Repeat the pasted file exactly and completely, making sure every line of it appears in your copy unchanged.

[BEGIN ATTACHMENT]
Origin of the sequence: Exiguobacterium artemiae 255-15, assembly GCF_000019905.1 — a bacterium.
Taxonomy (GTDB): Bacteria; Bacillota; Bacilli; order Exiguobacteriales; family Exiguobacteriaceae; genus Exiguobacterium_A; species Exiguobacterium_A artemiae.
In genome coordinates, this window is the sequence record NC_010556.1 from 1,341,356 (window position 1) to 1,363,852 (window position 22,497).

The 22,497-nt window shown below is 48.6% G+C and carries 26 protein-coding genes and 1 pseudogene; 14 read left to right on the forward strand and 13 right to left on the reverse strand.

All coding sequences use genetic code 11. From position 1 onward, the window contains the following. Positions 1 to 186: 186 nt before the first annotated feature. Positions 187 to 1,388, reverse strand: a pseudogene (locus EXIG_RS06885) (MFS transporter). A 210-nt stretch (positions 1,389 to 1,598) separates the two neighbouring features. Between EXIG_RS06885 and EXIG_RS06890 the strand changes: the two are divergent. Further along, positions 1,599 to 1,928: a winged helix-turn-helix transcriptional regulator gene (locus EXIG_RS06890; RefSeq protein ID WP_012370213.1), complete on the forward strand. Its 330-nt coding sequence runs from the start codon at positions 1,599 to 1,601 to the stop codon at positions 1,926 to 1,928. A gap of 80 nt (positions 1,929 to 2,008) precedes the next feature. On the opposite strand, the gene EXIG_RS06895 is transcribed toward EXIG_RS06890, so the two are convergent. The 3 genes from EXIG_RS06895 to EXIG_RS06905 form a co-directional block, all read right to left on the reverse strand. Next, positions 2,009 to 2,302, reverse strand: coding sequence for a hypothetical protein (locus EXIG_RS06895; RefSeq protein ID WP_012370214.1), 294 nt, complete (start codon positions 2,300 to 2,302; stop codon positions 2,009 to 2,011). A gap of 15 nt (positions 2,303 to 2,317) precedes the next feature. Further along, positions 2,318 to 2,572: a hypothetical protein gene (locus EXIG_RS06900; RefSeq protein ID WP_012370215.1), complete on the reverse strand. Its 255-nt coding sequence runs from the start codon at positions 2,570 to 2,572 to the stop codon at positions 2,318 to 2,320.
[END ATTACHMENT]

Origin of the sequence: Exiguobacterium artemiae 255-15, assembly GCF_000019905.1 — a bacterium.
Taxonomy (GTDB): Bacteria; Bacillota; Bacilli; order Exiguobacteriales; family Exiguobacteriaceae; genus Exiguobacterium_A; species Exiguobacterium_A artemiae.
In genome coordinates, this window is the sequence record NC_010556.1 from 1,341,356 (window position 1) to 1,363,852 (window position 22,497).

The 22,497-nt window shown below is 48.6% G+C and carries 26 protein-coding genes and 1 pseudogene; 14 read left to right on the forward strand and 13 right to left on the reverse strand.

All coding sequences use genetic code 11. From position 1 onward, the window contains the following. Positions 1 to 186: 186 nt before the first annotated feature. Positions 187 to 1,388, reverse strand: a pseudogene (locus EXIG_RS06885) (MFS transporter). A 210-nt stretch (positions 1,389 to 1,598) separates the two neighbouring features. Between EXIG_RS06885 and EXIG_RS06890 the strand changes: the two are divergent. Further along, positions 1,599 to 1,928: a winged helix-turn-helix transcriptional regulator gene (locus EXIG_RS06890; RefSeq protein ID WP_012370213.1), complete on the forward strand. Its 330-nt coding sequence runs from the start codon at positions 1,599 to 1,601 to the stop codon at positions 1,926 to 1,928. A gap of 80 nt (positions 1,929 to 2,008) precedes the next feature. On the opposite strand, the gene EXIG_RS06895 is transcribed toward EXIG_RS06890, so the two are convergent. The 3 genes from EXIG_RS06895 to EXIG_RS06905 form a co-directional block, all read right to left on the reverse strand. Next, positions 2,009 to 2,302, reverse strand: coding sequence for a hypothetical protein (locus EXIG_RS06895; RefSeq protein ID WP_012370214.1), 294 nt, complete (start codon positions 2,300 to 2,302; stop codon positions 2,009 to 2,011). A gap of 15 nt (positions 2,303 to 2,317) precedes the next feature. Further along, positions 2,318 to 2,572: a hypothetical protein gene (locus EXIG_RS06900; RefSeq protein ID WP_012370215.1), complete on the reverse strand. Its 255-nt coding sequence runs from the start codon at positions 2,570 to 2,572 to the stop codon at positions 2,318 to 2,320.